We’ve been meditating on the health of our planet all month long with #FPEarthMonth, and the theme has really made me think about how I personally look after Mother Earth and where I find meaning in doing so. Over and over, my mind goes back to my weekly CSA (Community Supported Agriculture). It’s been such a meaningful way for me to connect, not only because it supports Earth-friendly farming practices, but also because it’s given me a tie to the planet’s rhythms. I’ve become accustomed to eating fresh herbs in high summer, and noshing on hearty greens and root vegetables all winter long. The wait for those sweet strawberries makes them an enormous delight; and man, you’ve never tasted a tomato until you’ve had a fresh one in-season. It gives me an awareness to the change and real, vibrant flavors of nature. I feel connected, in tune, and in sync with the natural flow of time.
So today, I thought I’d introduce you to Jimmy, the Fresh Food Manager at Greensgrow Farms where I personally pickup my CSA. I wanted to hear straight from the expert why everyone should sign up for a share and why he himself is passionate about the model. Read on for an interview with Jimmy — but first — if you’re in the Philadelphia area, be sure to enjoy the discount to sign up for your share today!
$15.00 Off a Summer CSA Membership through May 10th
Use coupon code FPCSA15 at online checkout
Pick up locations in Kensington • West Philly • Navy Yard • Fireside Camp Supply • Williams Sonoma • PA Hospital • Camden
What are three reasons why everyone should join a CSA?
It’s fun! Joining a CSA is great for someone who loves to cook and is open to an adventure in the kitchen. Throughout the season you get an opportunity to experience items that you may not seek out independently. I personally have a lot of fun experimenting with new varieties of produce.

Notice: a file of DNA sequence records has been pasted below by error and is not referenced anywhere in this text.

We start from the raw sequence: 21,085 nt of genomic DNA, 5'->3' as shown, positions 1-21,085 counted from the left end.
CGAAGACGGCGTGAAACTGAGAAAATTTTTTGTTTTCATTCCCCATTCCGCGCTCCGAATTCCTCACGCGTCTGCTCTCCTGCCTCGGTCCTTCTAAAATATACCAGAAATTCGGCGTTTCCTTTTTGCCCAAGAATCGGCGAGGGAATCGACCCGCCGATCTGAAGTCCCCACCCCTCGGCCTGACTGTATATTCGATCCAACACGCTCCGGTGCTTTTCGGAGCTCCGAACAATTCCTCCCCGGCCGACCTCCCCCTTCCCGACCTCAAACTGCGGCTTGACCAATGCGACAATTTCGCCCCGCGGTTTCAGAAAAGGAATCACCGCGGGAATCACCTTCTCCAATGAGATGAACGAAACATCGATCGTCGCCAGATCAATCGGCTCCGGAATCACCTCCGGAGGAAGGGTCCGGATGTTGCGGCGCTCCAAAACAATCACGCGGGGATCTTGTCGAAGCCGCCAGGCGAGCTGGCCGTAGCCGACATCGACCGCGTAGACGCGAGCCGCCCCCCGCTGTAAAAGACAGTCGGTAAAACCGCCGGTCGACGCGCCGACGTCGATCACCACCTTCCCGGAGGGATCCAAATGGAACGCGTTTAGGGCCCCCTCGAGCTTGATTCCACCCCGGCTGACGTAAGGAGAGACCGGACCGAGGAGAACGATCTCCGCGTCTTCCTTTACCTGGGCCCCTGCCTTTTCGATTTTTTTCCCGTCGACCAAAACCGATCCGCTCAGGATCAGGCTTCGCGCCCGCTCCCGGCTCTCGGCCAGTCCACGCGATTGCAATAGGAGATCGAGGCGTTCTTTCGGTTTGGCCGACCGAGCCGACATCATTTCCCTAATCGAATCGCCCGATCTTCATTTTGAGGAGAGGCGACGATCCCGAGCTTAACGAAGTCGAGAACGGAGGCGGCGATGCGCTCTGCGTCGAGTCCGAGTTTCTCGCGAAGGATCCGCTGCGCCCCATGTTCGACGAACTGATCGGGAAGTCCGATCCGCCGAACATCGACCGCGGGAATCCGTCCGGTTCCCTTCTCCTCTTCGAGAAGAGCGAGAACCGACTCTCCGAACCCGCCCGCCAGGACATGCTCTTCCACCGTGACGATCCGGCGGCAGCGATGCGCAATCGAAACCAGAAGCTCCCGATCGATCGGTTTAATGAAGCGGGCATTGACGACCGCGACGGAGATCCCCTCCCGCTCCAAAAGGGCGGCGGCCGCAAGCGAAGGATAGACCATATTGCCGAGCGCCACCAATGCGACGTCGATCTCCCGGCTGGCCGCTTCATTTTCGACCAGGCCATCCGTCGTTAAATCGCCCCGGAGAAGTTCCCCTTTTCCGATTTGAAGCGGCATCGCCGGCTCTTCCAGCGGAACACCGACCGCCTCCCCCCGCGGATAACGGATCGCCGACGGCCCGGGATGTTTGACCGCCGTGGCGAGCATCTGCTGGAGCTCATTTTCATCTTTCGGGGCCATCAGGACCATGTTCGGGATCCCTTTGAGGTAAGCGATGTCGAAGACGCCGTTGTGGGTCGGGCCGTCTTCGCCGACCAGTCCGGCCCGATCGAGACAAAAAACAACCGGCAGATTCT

It feels good. Eating fresh & local through a CSA helps to build a relationship with the area you live in. We source all of our food from a 100 mile radius of Philadelphia. It’s some of the best farmland in the country, and here at Greensgrow, we get to celebrate that fact weekly.
It does good. CSA’s pay farmers and workers a living wage by buying product at competitive rates. Growing food can be unpredictable based on the weather and the markets, and buying a CSA share can give some stability during the growing season. It also creates jobs in our region and allows the small family farm to thrive.
Which fruits & vegetables do you personally get excited to see each season?
It’s hard to pick, because each week brings something new. In particular, I look forward to the first strawberries and asparagus of the season because it’s a sure sign that summer is right around the corner. Rich Jr. from Marolda Farms in NJ grows Shishito peppers, which are incredible when blistered on the grill. Every 1 out of 5 is hot, so my staff and I have been known to play a game of roulette during CSA pick ups. John Glick in Lancaster produces the best raspberries I’ve ever had – truly outstanding. They’re often gone before I manage to get them home. I also love the bounty of fall because it brings so many fresh greens, acorn squash, and my favorite brassica, Romanesco.
What is one thing coming up in the CSA this summer that you can bet most members have never tried?
Bitter melon and sunflower shoots will probably come as a surprise to our new members. One of our farmers in Chester County is originally from Beijing and has introduced some really neat varieties, including bitter melon, which is incredible in savory and spicy dishes. I try to mix things up through the season so our CSA members stay engaged and keep getting the best, freshest product.
Do you have any recommendations for someone who is signing up for a CSA for the very first time?
Ask the right questions before signing up for a CSA. There are many different types & models of CSAs, so it’s essential to make sure the one you pick is right for you. Some shares include fruit and cheese, others may just be all veggies. Think about things like your diet, source preference (organic v. chem free v. conventional), and household size. Knowing these things will allow you to maximize use of your share.
Lastly, what does it mean to be free?
To be free is to be able to trust your food supply and eat deliberately. It’s making a decision to buy the arugula grown 30 miles away rather arugula from another hemisphere. It’s empowering to know where your food comes from and how it was grown. Food isn’t something that just happens to you three times a day during meals – it’s fuel for your life and a way to relate to your community.
+ Will you be joining a CSA this summer? Have tips for making the most of your share? Sound off in the comments!
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